ECMHSP’s dedicated staff ensure the children have a safe and nurturing environment in which to learn and play.

The ECMHSP community has many stories of special individuals like Sally who have made it their life’s work to prepare the children of migrant and seasonal farmworkers for success. Children that wore their caps and gowns at our Head Start centers years ago are now walking across the stage in caps and gowns to receive their college degrees. That’s what we do at ECMHSP: we change lives, one child at a time.

In looking back to our achievements over the past 35 years, the vision for the future of the organization becomes clear, and it is bright! ECMHSP is proud to continue our legacy of providing high-quality and culturally-appropriate Head Start services to migrant and seasonal farmworker families.

Throughout the month of November and December, our Florida centers have opened their doors to migrant farmworker families returning from their travels upstream, where farmworkers were finishing up the harvest seasons along the East Coast. As of mid-December, ECMHSP has enrolled 538 children in its Florida centers, and there are another 79 children on the wait list as we work to hire more teaching staff to open more classrooms. In addition, our wonderful delegate agency, PathStone Corporation, opened their centers in Berks County and Chester County, Pennsylvania, to farmworkers working in the mushroom industry.

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Our Head Start centers in Florida are now open to provide farmworker families with services.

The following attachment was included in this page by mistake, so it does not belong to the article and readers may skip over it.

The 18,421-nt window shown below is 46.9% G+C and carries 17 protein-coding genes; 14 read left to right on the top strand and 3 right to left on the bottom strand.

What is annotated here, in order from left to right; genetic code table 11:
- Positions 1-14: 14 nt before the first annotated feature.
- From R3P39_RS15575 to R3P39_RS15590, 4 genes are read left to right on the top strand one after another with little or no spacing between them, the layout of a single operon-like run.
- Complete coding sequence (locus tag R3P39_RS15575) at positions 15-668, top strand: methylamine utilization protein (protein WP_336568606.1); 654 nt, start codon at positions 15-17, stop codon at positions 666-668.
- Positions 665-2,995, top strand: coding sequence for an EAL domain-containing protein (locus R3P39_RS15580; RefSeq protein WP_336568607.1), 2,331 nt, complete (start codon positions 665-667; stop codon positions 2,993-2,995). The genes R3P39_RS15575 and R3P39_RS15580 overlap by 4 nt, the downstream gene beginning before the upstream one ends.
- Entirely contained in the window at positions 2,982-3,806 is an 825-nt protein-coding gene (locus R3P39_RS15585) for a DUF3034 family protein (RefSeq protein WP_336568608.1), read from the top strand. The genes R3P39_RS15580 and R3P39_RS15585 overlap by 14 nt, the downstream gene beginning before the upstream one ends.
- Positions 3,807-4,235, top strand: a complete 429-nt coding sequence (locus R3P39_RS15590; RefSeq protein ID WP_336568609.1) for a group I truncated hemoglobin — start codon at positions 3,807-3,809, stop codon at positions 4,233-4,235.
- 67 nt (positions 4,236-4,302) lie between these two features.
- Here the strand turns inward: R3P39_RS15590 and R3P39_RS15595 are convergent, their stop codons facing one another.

ECMHSP takes this opportunity to thank all of our dedicated staff for helping us succeed and we invite you to join us in ringing in the new year by celebrating this accomplishment. In particular, we would like to share a special THANK YOU to Sally for her many years of service. We wish you the best in your upcoming retirement.

We are looking forward to our many more accomplishments to come in 2017 – and the next 35 years.

ECMHSP Alumnus in the National Media Spotlight!

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ECMHSP Alumnus Misael visits our Head Start center in Virginia.

This morning, NBC News published the story, “‘Life-Changing’: Head Start Gives Latino Migrant Children Early Education,” which featured ECMHSP alumnus Misael Rangel.

Misael attended the Fort Pierce (Florida) Migrant and Seasonal Head Start center as a young child, and has since been a great ambassador of ECMHSP’s Head Start programs.  Misael was one of the four participants selected for this year’s National Migrant and Seasonal Head Start Summer Internship Program and wrote about his experiences in Washington, DC, in a post on our blog, From Harvest to Head Start.